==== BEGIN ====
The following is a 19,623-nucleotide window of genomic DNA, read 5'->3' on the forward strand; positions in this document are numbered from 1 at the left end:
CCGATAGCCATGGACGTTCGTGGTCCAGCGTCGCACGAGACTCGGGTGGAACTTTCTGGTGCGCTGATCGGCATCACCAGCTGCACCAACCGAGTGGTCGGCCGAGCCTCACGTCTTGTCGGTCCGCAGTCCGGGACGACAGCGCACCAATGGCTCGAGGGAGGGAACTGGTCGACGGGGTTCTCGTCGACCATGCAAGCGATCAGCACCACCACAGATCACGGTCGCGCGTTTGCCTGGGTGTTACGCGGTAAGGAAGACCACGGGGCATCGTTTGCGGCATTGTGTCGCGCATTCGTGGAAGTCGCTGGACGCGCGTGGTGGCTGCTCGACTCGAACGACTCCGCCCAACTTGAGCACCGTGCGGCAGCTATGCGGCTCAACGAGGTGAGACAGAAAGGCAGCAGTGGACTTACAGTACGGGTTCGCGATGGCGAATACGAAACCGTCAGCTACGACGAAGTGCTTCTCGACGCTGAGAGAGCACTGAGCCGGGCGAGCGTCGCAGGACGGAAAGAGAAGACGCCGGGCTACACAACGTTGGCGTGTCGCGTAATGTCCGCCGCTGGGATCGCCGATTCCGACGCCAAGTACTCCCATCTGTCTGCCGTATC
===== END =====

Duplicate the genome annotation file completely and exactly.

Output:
The following is a 19,623-nucleotide window of genomic DNA, read 5'->3' on the forward strand; positions in this document are numbered from 1 at the left end:
CCGATAGCCATGGACGTTCGTGGTCCAGCGTCGCACGAGACTCGGGTGGAACTTTCTGGTGCGCTGATCGGCATCACCAGCTGCACCAACCGAGTGGTCGGCCGAGCCTCACGTCTTGTCGGTCCGCAGTCCGGGACGACAGCGCACCAATGGCTCGAGGGAGGGAACTGGTCGACGGGGTTCTCGTCGACCATGCAAGCGATCAGCACCACCACAGATCACGGTCGCGCGTTTGCCTGGGTGTTACGCGGTAAGGAAGACCACGGGGCATCGTTTGCGGCATTGTGTCGCGCATTCGTGGAAGTCGCTGGACGCGCGTGGTGGCTGCTCGACTCGAACGACTCCGCCCAACTTGAGCACCGTGCGGCAGCTATGCGGCTCAACGAGGTGAGACAGAAAGGCAGCAGTGGACTTACAGTACGGGTTCGCGATGGCGAATACGAAACCGTCAGCTACGACGAAGTGCTTCTCGACGCTGAGAGAGCACTGAGCCGGGCGAGCGTCGCAGGACGGAAAGAGAAGACGCCGGGCTACACAACGTTGGCGTGTCGCGTAATGTCCGCCGCTGGGATCGCCGATTCCGACGCCAAGTACTCCCATCTGTCTGCCGTATC